Software vulnerabilities are up -- but it's not Microsoft's fault
The number of software vulnerabilities has increased over the last year, but the majority of them are in non-Microsoft products.
This is a key finding of the latest Vulnerability Review from Flexera Software, which in 2015 recorded 6,081 vulnerabilities in 2,484 products from 263 vendors. This compares to 2014's figures of 15,698 vulnerabilities in 3,907 products from 514 vendors.
"The substantial 36 percent drop in number of products and 49 percent drop in vendors primarily reflects an adjustment in focus from Secunia Research to only monitor the systems and applications in use in the environments of customers of Flexera Software's Software Vulnerability Management product line", says Kasper Lindgaard, director of Secunia Research at Flexera Software. "This change is caused by a continuous rise in the number of vulnerabilities reported in recent years, and we are currently seeing other research houses choosing similar strategies -- CVE Mitre, for example".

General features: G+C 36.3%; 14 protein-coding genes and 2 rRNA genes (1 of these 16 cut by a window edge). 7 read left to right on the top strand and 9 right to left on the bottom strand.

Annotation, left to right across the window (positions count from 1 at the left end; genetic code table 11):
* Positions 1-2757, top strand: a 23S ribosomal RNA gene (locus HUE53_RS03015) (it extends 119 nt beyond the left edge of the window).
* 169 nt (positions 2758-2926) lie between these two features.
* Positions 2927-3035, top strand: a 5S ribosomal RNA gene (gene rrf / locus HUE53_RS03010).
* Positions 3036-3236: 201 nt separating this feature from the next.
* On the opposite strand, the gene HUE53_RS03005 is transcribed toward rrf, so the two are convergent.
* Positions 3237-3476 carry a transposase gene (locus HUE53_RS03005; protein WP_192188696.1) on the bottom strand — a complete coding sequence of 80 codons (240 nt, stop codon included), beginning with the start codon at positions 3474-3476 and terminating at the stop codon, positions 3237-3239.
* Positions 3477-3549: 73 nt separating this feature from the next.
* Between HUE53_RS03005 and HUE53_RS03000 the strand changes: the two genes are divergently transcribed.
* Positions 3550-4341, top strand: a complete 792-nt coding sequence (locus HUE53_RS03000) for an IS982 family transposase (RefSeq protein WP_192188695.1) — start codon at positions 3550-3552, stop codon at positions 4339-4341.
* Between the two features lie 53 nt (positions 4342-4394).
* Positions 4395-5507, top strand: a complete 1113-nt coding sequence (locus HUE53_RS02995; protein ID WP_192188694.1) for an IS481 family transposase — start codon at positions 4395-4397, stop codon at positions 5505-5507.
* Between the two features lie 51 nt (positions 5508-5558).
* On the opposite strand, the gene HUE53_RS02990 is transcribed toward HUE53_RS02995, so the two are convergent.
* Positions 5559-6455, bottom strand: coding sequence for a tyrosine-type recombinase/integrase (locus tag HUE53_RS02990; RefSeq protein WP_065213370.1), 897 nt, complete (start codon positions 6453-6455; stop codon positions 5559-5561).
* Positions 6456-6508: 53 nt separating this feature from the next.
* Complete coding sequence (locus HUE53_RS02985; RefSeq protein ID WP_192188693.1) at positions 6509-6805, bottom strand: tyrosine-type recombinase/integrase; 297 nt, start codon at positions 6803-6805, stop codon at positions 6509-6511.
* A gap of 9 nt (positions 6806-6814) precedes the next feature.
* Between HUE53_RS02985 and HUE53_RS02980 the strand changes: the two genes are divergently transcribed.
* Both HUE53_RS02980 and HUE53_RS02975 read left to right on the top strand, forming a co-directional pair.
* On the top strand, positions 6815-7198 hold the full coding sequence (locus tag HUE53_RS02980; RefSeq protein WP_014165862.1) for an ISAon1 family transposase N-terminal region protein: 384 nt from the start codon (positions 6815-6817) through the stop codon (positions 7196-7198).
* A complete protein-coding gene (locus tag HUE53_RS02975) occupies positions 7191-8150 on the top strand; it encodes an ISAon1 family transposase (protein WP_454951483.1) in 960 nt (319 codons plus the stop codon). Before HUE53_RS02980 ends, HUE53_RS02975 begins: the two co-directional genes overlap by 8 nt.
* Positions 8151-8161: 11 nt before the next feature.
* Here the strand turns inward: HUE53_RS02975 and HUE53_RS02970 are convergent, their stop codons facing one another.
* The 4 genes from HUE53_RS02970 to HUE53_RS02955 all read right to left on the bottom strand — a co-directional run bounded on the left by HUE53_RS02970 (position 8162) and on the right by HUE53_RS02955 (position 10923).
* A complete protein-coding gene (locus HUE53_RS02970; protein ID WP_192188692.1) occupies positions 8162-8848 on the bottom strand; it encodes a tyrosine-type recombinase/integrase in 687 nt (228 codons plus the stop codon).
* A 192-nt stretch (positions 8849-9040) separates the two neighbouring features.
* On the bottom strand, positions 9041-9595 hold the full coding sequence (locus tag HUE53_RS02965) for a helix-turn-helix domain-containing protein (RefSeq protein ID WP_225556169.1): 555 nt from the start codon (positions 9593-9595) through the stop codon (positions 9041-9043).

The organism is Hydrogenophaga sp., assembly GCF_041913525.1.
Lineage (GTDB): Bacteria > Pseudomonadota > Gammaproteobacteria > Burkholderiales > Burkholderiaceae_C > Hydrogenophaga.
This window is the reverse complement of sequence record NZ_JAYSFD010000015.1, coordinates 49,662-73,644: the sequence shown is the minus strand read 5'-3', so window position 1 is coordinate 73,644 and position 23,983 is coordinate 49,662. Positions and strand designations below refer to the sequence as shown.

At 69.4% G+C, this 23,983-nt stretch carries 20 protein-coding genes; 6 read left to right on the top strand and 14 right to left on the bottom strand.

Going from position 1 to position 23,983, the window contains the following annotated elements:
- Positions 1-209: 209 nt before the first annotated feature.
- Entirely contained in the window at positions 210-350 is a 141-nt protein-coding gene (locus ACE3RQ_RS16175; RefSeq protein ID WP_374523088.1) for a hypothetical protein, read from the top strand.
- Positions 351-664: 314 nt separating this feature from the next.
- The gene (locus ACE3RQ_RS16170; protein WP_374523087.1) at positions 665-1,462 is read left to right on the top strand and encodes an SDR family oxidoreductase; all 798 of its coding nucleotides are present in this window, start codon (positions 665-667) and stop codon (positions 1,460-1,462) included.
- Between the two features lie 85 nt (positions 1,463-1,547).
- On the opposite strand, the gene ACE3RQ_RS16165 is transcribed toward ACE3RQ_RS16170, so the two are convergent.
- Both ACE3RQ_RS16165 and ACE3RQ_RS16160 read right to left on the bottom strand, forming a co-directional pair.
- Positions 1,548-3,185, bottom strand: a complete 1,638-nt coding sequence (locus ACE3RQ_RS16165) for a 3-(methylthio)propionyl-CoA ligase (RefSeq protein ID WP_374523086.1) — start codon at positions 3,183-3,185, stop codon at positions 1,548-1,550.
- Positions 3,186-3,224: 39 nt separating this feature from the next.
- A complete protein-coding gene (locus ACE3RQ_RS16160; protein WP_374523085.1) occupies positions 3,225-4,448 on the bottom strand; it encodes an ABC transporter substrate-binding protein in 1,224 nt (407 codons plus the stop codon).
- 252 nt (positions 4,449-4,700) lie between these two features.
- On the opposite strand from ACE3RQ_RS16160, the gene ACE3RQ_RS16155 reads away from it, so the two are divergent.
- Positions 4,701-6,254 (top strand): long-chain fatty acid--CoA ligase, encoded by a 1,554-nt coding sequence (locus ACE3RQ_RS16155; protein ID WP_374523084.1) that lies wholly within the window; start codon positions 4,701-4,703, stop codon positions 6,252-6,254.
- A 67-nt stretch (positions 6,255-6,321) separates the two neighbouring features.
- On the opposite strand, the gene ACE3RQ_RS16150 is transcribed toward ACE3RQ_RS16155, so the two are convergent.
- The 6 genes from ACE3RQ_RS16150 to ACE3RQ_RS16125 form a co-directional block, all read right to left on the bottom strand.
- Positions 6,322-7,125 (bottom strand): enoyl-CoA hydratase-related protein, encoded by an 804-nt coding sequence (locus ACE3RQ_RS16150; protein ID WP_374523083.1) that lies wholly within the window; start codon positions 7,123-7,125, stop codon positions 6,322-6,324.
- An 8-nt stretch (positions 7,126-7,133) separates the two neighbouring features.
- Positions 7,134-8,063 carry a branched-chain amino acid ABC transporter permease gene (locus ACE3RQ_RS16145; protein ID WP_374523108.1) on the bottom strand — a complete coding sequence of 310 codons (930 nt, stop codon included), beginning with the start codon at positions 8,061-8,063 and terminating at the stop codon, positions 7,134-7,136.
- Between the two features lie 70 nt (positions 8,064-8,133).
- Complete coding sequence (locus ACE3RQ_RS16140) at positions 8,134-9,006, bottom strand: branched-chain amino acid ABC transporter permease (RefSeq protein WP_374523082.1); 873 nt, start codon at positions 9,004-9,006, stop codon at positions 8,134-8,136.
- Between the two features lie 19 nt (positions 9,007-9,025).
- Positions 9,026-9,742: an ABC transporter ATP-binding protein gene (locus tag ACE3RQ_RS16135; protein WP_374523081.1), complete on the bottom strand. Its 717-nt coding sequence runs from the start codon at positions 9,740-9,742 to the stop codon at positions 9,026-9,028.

Looking at the 50 most popular applications on private PCs -- identified using Flexera's Personal Software Inspector -- the split between vulnerabilities in Microsoft and non-Microsoft products shows 21 percent for Microsoft and 79 percent for other vendors. This is despite Microsoft products making up 67 percent of the top 50.
In 2015, 1,114 vulnerabilities were discovered in the five most popular browsers: Google Chrome, Mozilla Firefox, Internet Explorer, Opera and Safari. That represents a four percent increase from 2014.
Over the same period 147 vulnerabilities were discovered in the five most popular PDF readers: Adobe Reader, Foxit Reader, PDF-XChange Viewer, Sumatra PDF and Nitro PDF Reader.
There's some good news in the fact that 84 percent of vulnerabilities in all products had patches available on the day of disclosure in 2015. The number of zero day vulnerabilities at 25 was the same as in 2014.
For more detail and to download a copy of the full report you can visit the Flexera website.